Judging the Judges

In evaluating China's judges, Party loyalty is just as important as work performance

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China’s highest court has released new rules for evaluating the nation’s judges. This is a critical reform as performance evaluation systems convey policy and work priorities, not only assessing judge’s conduct, but necessarily influencing it. While individual courts will still draft their own specific evaluation indicators, the new rules are the clearest attempt by the Supreme People’s Court to standardize the process.

Performance evaluations are a ubiquitous feature of China’s governmental bureaucracy. They are used to allocate and guide civil servants and aim to restrict the exercise of power by rewarding faithful compliance with rules, and by punishing incompetence and abuses of power. They are a tool for encouraging efficiency, uniformity, and discipline.

Unfortunately, the logic that works for an administrative bureaucracy is not always a good fit for the judiciary. The measure of a good judge, after all, is not just efficiency and uniformity, but justice. Their work requires a definite degree of independent discretion; i.e. “judgment”.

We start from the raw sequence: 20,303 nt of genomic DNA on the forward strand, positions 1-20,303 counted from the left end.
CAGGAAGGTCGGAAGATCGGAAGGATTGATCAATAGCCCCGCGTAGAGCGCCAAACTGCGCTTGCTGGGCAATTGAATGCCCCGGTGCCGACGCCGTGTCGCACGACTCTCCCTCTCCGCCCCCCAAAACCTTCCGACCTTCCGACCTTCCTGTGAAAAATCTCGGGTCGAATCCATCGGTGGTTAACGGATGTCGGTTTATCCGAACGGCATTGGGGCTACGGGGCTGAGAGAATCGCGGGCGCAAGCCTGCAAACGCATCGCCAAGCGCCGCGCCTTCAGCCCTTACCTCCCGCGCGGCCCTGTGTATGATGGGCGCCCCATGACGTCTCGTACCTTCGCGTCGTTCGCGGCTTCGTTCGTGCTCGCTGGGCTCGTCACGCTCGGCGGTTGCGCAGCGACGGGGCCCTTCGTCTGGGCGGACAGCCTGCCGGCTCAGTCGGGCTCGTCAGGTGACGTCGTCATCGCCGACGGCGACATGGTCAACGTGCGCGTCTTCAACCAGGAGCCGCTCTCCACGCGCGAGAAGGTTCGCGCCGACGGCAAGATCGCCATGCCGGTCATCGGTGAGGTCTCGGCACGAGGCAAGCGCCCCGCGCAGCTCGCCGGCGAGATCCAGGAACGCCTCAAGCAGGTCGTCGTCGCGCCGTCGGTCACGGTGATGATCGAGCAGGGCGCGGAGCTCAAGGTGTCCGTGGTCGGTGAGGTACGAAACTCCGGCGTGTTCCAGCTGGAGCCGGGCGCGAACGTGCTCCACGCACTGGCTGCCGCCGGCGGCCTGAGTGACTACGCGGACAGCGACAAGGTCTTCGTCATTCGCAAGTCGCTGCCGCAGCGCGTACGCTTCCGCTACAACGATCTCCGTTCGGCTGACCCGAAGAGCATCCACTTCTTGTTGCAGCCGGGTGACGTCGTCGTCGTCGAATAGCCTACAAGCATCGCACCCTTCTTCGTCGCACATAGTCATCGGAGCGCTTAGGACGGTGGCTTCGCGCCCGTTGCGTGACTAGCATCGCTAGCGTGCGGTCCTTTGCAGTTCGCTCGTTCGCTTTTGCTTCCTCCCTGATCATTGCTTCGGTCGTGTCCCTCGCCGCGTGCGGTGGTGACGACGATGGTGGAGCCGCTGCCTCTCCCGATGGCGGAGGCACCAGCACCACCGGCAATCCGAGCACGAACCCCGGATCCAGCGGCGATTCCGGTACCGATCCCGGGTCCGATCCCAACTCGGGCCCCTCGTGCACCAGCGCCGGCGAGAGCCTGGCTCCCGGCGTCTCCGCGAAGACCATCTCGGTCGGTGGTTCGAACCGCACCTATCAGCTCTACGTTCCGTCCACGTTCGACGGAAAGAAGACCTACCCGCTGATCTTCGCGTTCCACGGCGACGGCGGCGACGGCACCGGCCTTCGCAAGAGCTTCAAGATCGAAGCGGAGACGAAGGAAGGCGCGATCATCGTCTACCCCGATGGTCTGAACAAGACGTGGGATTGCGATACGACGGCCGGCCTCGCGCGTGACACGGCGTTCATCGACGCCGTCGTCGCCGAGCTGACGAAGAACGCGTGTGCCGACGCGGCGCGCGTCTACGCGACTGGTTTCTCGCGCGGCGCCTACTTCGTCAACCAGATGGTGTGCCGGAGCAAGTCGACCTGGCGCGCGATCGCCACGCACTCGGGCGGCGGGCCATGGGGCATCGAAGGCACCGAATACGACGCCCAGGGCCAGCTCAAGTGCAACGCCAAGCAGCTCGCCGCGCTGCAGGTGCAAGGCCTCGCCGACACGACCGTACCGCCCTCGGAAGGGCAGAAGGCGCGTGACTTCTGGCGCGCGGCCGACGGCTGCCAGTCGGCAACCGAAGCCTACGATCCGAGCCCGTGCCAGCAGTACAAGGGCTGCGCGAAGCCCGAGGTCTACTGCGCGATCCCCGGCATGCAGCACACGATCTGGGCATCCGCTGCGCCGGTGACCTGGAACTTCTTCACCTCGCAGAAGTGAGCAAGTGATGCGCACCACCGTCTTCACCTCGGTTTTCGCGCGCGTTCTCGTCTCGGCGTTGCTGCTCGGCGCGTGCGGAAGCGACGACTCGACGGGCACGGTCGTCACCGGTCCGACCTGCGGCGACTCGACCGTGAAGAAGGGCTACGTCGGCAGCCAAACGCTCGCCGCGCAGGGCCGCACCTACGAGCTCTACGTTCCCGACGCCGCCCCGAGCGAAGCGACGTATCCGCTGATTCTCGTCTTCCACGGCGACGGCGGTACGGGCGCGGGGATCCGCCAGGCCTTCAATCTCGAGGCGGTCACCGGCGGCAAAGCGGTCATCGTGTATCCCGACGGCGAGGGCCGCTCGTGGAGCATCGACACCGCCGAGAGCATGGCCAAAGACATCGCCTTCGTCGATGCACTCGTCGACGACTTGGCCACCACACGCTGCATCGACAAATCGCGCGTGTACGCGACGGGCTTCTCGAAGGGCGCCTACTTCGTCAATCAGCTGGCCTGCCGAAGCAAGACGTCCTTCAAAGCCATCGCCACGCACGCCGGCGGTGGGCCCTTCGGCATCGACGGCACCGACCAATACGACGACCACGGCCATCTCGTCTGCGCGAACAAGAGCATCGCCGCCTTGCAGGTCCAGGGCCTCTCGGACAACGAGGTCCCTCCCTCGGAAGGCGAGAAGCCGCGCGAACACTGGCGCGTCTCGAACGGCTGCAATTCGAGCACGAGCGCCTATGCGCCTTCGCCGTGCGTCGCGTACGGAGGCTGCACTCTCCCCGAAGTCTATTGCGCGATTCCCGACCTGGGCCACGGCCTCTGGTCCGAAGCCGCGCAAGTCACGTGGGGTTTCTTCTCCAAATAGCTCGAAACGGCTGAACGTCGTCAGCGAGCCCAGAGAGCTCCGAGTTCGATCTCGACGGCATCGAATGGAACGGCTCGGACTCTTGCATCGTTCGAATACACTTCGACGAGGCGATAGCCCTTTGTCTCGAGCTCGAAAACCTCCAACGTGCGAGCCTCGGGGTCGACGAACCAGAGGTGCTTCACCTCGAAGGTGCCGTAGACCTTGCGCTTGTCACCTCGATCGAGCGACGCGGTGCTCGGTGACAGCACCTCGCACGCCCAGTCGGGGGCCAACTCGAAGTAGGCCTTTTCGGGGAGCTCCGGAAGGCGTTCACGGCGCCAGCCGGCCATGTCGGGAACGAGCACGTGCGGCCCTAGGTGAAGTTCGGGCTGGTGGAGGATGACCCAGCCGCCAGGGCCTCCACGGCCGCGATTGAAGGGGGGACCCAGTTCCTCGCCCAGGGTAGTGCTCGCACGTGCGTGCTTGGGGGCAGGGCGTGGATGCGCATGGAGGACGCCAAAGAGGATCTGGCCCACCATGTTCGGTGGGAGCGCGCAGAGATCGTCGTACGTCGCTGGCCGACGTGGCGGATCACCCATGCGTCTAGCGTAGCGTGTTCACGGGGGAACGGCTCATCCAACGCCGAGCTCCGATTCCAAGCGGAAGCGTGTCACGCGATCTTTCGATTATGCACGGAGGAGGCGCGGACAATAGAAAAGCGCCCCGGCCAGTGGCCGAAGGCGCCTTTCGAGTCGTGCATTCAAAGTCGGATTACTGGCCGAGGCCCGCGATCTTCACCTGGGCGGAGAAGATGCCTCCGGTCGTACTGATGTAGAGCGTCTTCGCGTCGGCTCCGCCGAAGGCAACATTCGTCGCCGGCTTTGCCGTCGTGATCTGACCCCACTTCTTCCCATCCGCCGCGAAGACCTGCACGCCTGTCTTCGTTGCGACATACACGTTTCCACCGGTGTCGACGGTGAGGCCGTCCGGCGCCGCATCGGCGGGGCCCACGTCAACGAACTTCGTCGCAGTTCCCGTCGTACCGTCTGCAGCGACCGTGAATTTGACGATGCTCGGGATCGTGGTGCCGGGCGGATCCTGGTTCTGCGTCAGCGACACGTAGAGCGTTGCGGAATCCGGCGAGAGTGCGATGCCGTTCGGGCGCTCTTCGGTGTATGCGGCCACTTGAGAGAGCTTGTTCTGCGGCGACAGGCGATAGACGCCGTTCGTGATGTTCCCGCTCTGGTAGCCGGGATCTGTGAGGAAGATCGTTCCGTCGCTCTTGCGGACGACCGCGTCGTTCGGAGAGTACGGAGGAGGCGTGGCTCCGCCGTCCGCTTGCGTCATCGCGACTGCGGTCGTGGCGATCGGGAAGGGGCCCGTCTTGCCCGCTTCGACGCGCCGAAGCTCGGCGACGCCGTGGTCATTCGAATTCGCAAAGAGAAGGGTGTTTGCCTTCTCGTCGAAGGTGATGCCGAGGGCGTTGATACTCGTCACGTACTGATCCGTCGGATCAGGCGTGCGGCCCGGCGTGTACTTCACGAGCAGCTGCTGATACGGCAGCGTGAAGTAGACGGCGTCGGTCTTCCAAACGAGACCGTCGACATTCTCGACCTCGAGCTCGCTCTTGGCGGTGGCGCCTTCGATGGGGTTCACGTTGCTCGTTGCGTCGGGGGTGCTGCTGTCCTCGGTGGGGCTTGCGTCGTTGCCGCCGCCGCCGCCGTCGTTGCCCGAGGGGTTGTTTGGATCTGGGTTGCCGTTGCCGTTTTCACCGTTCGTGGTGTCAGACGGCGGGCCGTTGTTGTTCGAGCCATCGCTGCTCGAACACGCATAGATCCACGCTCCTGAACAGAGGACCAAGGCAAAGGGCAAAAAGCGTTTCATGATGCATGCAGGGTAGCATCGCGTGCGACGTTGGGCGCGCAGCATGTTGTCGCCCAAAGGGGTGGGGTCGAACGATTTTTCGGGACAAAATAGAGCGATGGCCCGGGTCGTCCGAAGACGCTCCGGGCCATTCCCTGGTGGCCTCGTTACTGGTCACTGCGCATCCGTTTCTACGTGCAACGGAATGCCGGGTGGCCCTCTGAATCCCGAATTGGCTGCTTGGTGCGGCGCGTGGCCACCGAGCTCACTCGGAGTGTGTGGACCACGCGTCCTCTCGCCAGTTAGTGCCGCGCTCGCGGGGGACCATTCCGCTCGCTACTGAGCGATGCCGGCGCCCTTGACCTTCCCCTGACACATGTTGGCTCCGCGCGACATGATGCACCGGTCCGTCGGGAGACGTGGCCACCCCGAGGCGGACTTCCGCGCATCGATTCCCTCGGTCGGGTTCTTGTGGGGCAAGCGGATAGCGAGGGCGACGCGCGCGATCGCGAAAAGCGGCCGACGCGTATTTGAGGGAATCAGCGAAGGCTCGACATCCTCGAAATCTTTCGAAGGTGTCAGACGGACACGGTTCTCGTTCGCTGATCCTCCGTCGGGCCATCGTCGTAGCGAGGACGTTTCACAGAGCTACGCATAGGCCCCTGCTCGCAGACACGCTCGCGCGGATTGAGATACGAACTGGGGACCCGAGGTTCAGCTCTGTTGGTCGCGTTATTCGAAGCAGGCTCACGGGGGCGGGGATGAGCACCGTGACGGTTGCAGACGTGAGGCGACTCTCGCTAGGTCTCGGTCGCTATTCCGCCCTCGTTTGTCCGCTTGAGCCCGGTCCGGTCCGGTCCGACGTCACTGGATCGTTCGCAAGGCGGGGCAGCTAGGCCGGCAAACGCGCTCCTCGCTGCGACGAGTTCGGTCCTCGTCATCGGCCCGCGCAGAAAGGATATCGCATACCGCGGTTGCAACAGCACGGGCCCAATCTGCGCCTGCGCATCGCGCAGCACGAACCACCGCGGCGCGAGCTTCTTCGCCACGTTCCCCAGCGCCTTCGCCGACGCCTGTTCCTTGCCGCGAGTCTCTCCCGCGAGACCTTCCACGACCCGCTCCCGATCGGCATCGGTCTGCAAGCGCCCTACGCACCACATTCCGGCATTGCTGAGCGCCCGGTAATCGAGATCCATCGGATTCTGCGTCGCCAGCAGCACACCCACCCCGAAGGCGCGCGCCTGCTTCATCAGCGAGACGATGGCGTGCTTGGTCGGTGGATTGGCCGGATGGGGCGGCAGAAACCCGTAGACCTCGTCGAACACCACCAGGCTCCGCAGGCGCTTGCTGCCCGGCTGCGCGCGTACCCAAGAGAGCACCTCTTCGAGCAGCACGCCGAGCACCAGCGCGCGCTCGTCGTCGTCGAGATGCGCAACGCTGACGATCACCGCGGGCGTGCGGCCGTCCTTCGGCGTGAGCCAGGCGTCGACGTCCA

Efforts to improve the judges’ evaluation systems to reflect the unique and diverse nature of judges’ work have been a stated priority since at least 2015. This has generally focused on removing ‘unreasonable performance indicators’ including overly mechanical measures such as appeals rates, mediation rates, and case completion rates, as well as factors outside the control of the courts, like parties’ fulfillment of court judgments. Some judges have even complained that their priorities are sometimes divided between following the laws and satisfying performance measures. This can result in situations such as judges aggressively pushing parties to mediate or even delaying the acceptance of cases that couldn’t be completed within an evaluation period.